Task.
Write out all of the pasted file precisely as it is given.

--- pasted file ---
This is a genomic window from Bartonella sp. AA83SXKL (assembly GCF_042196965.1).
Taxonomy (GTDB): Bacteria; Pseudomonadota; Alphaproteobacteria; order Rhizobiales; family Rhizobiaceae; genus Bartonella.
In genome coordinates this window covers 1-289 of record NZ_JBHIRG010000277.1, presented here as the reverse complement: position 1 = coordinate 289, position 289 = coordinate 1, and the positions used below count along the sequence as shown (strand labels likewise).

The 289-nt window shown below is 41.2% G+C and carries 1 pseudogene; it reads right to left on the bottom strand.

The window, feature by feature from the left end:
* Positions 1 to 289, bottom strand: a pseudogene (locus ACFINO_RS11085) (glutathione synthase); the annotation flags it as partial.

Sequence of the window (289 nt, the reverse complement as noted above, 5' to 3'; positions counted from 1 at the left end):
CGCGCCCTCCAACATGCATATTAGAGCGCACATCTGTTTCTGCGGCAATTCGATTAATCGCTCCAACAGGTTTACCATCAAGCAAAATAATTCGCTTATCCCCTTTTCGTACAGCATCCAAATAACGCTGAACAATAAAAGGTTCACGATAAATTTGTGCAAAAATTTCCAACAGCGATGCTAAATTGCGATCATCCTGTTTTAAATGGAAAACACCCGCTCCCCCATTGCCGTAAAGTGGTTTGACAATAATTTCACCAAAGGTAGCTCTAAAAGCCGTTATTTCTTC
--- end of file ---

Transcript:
This is a genomic window from Bartonella sp. AA83SXKL (assembly GCF_042196965.1).
Taxonomy (GTDB): Bacteria; Pseudomonadota; Alphaproteobacteria; order Rhizobiales; family Rhizobiaceae; genus Bartonella.
In genome coordinates this window covers 1-289 of record NZ_JBHIRG010000277.1, presented here as the reverse complement: position 1 = coordinate 289, position 289 = coordinate 1, and the positions used below count along the sequence as shown (strand labels likewise).

The 289-nt window shown below is 41.2% G+C and carries 1 pseudogene; it reads right to left on the bottom strand.

The window, feature by feature from the left end:
* Positions 1 to 289, bottom strand: a pseudogene (locus ACFINO_RS11085) (glutathione synthase); the annotation flags it as partial.

Sequence of the window (289 nt, the reverse complement as noted above, 5' to 3'; positions counted from 1 at the left end):
CGCGCCCTCCAACATGCATATTAGAGCGCACATCTGTTTCTGCGGCAATTCGATTAATCGCTCCAACAGGTTTACCATCAAGCAAAATAATTCGCTTATCCCCTTTTCGTACAGCATCCAAATAACGCTGAACAATAAAAGGTTCACGATAAATTTGTGCAAAAATTTCCAACAGCGATGCTAAATTGCGATCATCCTGTTTTAAATGGAAAACACCCGCTCCCCCATTGCCGTAAAGTGGTTTGACAATAATTTCACCAAAGGTAGCTCTAAAAGCCGTTATTTCTTC